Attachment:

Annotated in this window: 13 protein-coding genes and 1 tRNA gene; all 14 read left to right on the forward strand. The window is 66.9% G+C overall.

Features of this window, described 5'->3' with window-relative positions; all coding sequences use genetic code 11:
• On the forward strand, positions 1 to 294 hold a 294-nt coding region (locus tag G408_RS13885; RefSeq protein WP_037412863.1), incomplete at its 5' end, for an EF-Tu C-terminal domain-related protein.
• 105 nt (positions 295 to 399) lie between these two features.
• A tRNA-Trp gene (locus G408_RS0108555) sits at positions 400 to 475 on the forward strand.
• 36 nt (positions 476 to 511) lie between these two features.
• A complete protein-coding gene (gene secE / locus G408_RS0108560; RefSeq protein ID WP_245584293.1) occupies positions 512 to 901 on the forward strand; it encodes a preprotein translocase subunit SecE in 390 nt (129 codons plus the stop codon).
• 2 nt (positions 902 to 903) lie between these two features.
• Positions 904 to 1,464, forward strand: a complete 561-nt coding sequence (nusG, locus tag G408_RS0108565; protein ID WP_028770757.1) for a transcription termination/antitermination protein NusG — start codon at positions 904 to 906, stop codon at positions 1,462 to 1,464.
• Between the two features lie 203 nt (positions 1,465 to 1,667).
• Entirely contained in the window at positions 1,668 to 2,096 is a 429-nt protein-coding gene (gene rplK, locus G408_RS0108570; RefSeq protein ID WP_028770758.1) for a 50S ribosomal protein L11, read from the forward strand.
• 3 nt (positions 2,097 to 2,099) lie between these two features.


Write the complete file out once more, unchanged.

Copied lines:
Annotated in this window: 13 protein-coding genes and 1 tRNA gene; all 14 read left to right on the forward strand. The window is 66.9% G+C overall.

Features of this window, described 5'->3' with window-relative positions; all coding sequences use genetic code 11:
• On the forward strand, positions 1 to 294 hold a 294-nt coding region (locus tag G408_RS13885; RefSeq protein WP_037412863.1), incomplete at its 5' end, for an EF-Tu C-terminal domain-related protein.
• 105 nt (positions 295 to 399) lie between these two features.
• A tRNA-Trp gene (locus G408_RS0108555) sits at positions 400 to 475 on the forward strand.
• 36 nt (positions 476 to 511) lie between these two features.
• A complete protein-coding gene (gene secE / locus G408_RS0108560; RefSeq protein ID WP_245584293.1) occupies positions 512 to 901 on the forward strand; it encodes a preprotein translocase subunit SecE in 390 nt (129 codons plus the stop codon).
• 2 nt (positions 902 to 903) lie between these two features.
• Positions 904 to 1,464, forward strand: a complete 561-nt coding sequence (nusG, locus tag G408_RS0108565; protein ID WP_028770757.1) for a transcription termination/antitermination protein NusG — start codon at positions 904 to 906, stop codon at positions 1,462 to 1,464.
• Between the two features lie 203 nt (positions 1,465 to 1,667).
• Entirely contained in the window at positions 1,668 to 2,096 is a 429-nt protein-coding gene (gene rplK, locus G408_RS0108570; RefSeq protein ID WP_028770758.1) for a 50S ribosomal protein L11, read from the forward strand.
• 3 nt (positions 2,097 to 2,099) lie between these two features.